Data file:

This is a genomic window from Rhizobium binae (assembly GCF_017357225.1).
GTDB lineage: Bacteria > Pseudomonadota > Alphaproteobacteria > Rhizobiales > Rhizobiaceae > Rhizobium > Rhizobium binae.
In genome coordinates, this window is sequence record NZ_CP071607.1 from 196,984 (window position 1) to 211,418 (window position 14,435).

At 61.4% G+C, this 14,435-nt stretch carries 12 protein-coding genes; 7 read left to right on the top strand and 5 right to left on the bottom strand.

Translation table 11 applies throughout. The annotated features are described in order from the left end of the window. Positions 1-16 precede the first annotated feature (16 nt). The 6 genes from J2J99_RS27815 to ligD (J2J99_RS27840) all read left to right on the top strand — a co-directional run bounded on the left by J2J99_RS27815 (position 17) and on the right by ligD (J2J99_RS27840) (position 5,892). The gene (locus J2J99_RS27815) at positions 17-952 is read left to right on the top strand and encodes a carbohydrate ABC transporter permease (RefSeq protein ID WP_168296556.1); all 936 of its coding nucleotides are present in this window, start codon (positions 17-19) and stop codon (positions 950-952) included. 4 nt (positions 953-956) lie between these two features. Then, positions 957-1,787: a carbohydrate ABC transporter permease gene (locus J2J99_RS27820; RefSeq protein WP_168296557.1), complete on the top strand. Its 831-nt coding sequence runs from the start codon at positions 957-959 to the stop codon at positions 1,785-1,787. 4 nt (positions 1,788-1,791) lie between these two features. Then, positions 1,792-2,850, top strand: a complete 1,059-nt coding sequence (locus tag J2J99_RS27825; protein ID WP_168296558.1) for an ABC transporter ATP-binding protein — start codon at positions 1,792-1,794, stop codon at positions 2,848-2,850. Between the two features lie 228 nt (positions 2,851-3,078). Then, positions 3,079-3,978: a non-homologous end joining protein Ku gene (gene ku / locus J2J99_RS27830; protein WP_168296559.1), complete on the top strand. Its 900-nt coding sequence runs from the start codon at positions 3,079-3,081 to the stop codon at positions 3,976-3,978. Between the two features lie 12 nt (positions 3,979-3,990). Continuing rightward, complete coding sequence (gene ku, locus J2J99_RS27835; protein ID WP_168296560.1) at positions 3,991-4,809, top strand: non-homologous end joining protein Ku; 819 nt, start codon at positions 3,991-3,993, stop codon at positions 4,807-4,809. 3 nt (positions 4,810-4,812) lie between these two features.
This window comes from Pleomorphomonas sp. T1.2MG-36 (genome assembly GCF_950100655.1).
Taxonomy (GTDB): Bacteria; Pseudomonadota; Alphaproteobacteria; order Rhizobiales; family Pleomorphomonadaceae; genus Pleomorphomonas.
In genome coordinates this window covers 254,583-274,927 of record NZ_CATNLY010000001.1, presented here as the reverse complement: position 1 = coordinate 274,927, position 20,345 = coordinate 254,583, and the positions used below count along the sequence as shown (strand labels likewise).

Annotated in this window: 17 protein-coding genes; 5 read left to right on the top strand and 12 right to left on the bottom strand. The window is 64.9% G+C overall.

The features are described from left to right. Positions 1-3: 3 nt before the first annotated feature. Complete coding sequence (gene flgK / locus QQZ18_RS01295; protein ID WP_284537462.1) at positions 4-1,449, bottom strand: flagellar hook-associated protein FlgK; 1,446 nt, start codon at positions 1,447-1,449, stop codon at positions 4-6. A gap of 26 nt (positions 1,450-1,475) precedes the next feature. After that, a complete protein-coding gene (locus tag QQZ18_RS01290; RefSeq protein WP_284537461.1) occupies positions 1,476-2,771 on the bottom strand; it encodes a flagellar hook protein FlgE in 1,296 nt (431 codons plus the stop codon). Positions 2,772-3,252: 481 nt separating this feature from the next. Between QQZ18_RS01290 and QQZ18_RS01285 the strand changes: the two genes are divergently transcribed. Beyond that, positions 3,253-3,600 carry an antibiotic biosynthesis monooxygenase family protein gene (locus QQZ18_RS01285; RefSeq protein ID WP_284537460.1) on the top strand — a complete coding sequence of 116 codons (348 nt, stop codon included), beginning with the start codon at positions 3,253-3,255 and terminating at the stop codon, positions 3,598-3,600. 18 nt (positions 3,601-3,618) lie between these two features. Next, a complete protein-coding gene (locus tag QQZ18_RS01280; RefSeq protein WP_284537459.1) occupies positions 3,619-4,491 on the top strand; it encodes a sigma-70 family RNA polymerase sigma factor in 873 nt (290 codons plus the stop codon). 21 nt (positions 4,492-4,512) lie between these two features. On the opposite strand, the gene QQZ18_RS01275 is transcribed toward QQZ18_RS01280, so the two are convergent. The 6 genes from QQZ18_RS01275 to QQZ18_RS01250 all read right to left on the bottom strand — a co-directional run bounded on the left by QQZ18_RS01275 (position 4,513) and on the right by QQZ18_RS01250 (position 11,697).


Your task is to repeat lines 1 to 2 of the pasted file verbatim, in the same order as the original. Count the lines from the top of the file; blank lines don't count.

This is a genomic window from Rhizobium binae (assembly GCF_017357225.1).
GTDB lineage: Bacteria > Pseudomonadota > Alphaproteobacteria > Rhizobiales > Rhizobiaceae > Rhizobium > Rhizobium binae.